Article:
Sacramento-based group G. Green’s front man Andrew Henderson started recording music on his own during his senior year while living in Utah. When he moved to Sacramento after high school, he began catching some of the local acts at night. During the day, Henderson wrote and recorded what he loosely described was “noisy, blown-out indie rock”. His music started to get some spins on a local college radio station, catching the eye of folks within the music scene. When he got asked to perform in one of the local shows in the fall of 2009, he had developed an idea.
“I got asked to play, and I was thinking that I should get a band together and do something cool,” Henderson said. “It just like ‘Let’s just see what happens.’”
He recruited drummer Liz Liles, guitarists Michael Feerick and Rod Meyer. Henderson lightheartedly added when talking about assembling the band, “They were my closest friends, and they can play music. So I forced them to be in the band.”
The show was well received by all who attended. Afterwards, G. Green was asked to continue playing around town at other venues. Everyone was onboard with idea, and they continued to play up to eight to ten shows a month. They also went decided to go into the studio and recorded their debut Crap Culture.
Crap Culture features a towering range of distorted sound and unrestraint aftermath blaring through the speakers. The album is highlighted with the screeching vocals of Henderson. Thrashing around him are the fuzzed out chords being churned out from Feerick and Meyer, along with the aggressive drum play coming from Liles. Crap Culture heavily features lo-fi, wildly careening noise-punk from the uninhibited rockers.
However, Crap Culture’s release was delayed over a year. The group desperately tried to pitch it around to see if anyone would be interested in releasing it, and heard nothing in return. Finally, Henderson and crew turned to one of their friends, Mark Kaiser. Kaiser was formally in the hometown punk quartet Mayyors, which had a zealous following that included Henderson and Liles when they were younger. Liles was even in the Mayyors for a short period of time. Now, Kaiser currently runs his own indie label-Mt. St. Mtn.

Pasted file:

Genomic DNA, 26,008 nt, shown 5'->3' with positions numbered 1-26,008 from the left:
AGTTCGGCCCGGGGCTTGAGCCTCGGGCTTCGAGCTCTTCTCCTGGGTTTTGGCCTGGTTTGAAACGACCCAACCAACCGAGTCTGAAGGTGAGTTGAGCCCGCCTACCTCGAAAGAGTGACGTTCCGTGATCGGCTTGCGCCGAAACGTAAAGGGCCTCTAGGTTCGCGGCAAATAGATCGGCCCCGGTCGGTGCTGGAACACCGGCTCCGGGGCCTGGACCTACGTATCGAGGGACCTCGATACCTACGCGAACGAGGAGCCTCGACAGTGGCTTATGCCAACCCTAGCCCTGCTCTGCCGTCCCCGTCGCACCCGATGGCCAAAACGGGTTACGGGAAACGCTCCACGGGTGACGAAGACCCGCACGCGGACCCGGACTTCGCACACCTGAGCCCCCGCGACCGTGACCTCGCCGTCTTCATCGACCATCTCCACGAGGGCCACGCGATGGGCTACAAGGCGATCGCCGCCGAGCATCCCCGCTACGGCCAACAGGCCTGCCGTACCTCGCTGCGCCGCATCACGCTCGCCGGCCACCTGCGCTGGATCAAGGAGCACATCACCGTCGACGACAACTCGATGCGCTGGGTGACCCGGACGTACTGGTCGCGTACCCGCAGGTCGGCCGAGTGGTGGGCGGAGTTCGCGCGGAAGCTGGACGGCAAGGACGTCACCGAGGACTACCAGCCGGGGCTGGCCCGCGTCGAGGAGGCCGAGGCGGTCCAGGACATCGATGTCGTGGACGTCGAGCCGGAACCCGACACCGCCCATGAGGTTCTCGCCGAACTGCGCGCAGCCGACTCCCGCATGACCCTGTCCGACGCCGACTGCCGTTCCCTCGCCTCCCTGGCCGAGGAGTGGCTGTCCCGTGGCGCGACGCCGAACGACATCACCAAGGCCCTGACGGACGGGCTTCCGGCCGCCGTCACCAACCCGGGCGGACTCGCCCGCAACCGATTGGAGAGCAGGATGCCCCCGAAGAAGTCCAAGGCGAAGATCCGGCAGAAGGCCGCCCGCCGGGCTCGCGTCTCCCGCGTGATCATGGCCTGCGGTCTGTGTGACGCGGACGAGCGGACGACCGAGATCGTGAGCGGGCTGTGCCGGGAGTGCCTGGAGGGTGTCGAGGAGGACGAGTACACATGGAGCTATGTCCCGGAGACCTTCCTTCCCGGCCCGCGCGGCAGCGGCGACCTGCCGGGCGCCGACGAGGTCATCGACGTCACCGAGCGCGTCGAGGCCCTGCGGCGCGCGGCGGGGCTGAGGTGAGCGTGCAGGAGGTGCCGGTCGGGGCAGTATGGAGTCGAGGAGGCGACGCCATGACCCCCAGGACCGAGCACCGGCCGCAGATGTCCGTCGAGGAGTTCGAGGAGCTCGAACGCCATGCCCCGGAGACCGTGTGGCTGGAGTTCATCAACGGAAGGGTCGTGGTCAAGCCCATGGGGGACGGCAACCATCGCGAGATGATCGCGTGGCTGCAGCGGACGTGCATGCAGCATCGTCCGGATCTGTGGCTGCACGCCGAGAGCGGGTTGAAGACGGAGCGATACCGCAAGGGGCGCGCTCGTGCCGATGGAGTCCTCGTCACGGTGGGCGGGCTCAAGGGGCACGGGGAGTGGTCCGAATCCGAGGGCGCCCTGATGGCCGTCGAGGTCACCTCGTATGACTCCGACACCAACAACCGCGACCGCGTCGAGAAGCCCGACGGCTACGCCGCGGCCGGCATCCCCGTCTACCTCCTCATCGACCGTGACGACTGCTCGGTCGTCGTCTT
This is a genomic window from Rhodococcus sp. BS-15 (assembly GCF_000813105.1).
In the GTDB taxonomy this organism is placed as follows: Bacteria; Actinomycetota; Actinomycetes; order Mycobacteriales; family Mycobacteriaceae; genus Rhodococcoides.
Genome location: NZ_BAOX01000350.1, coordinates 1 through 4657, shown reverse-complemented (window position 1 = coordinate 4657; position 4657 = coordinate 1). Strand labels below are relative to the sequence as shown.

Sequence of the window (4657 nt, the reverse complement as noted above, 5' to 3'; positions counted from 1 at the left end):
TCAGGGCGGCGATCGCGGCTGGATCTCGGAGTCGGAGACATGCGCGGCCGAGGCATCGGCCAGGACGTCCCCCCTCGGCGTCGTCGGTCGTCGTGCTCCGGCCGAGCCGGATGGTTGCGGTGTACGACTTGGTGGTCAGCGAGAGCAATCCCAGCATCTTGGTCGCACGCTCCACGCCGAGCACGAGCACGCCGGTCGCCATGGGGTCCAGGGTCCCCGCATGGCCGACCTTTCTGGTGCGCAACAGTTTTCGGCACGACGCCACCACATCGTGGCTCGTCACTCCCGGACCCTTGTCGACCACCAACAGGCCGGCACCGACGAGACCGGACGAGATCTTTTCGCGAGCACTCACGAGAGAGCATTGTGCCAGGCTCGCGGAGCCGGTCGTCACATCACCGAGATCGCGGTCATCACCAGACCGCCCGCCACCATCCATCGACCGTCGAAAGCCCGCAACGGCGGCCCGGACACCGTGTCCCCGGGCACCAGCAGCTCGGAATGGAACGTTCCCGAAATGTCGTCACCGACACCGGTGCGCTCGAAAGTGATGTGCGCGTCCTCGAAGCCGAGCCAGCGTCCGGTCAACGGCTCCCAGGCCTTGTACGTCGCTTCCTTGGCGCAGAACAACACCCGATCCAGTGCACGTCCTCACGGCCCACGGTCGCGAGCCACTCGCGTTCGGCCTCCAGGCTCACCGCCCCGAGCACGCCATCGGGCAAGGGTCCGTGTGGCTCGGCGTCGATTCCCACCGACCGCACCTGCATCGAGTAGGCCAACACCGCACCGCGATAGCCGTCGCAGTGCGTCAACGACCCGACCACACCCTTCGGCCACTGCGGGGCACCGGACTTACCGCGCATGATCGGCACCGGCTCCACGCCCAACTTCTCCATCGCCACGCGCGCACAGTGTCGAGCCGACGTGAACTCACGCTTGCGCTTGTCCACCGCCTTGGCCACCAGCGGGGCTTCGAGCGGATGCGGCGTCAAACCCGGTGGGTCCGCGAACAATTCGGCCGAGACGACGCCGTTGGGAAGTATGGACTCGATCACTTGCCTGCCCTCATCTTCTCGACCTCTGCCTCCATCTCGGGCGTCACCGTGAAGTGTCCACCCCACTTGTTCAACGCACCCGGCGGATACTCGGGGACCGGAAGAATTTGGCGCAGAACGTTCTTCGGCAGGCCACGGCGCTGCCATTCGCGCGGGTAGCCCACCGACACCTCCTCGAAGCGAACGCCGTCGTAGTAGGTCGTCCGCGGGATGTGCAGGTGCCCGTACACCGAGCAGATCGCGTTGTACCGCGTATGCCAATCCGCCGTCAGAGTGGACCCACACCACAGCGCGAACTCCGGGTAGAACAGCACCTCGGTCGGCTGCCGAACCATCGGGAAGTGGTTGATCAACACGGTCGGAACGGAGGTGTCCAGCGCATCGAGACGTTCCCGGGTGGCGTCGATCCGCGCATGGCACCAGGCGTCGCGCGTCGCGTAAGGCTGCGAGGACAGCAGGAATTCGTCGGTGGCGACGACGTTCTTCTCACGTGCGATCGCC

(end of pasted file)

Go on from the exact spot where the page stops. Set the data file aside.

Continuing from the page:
This past August, G. Green released their latest album, Area Codes. Guitarist Mike Morales and bassist Simi Sohota joined Henderson and Liles a little over three years ago when Feerick and Meyer decided to leave the band. With the understanding that the group wasn’t really locked in and as the release of Crap Culture approached, Henderson and Liles were wanting to become more serious with G. Green. They looked for others that would be on the same page as them. Morales and Sohota were down for the challenge, and started touring with Henderson and Liles.
Area Codes, also released by Mt. St. Mtn, features a more focused, better seasoned band than what’s heard on the first album. Produced by Chris Woodhouse (also formally from Mayyors), the band’s newest opus also highlights a more unified bunch. In Area Codes, Henderson and the rest of the group collaborated on the lyrics. You also get some of the original howling vocals Henderson is famous, but they’re now time tested. G. Green still pushes the boundaries with their punk angst and lawful unruliness as they dive into the topics of bad sex, drugs, heartbreak, and the overall frustrations of life.
“For what I can recall with the recording of Crap Culture, it was pretty haphazard. I had all these songs that I written, and we knew how they went. But, we couldn’t put it into words what we wanted it to sound like,” Henderson explains when asked what he thinks the differences are between albums. “With the new album, we took the time with this set of songs to hone them and find the sound.”
The opportunity of working with Woodhouse was sought after before Area Codes, according to Henderson.
“We knew we had the best material, and we wanted to make a good document of that. What Woodhouse is the best at doing is capturing what you sound like live, and very well” Henderson said. “That’s what we do best. We played these all of these songs a million times on the road, and it seemed like the best idea to have Woodhouse document that.”
As the band continues to get ready for more touring, and prepping for another album (hopefully being released next year), Henderson mentions the band’s 2012 release of Crap Culture has become a distant memory.
“I haven’t listened to it in the past two to three years,” Henderson revealed. “We haven’t played anything from that album in the last two, three years.”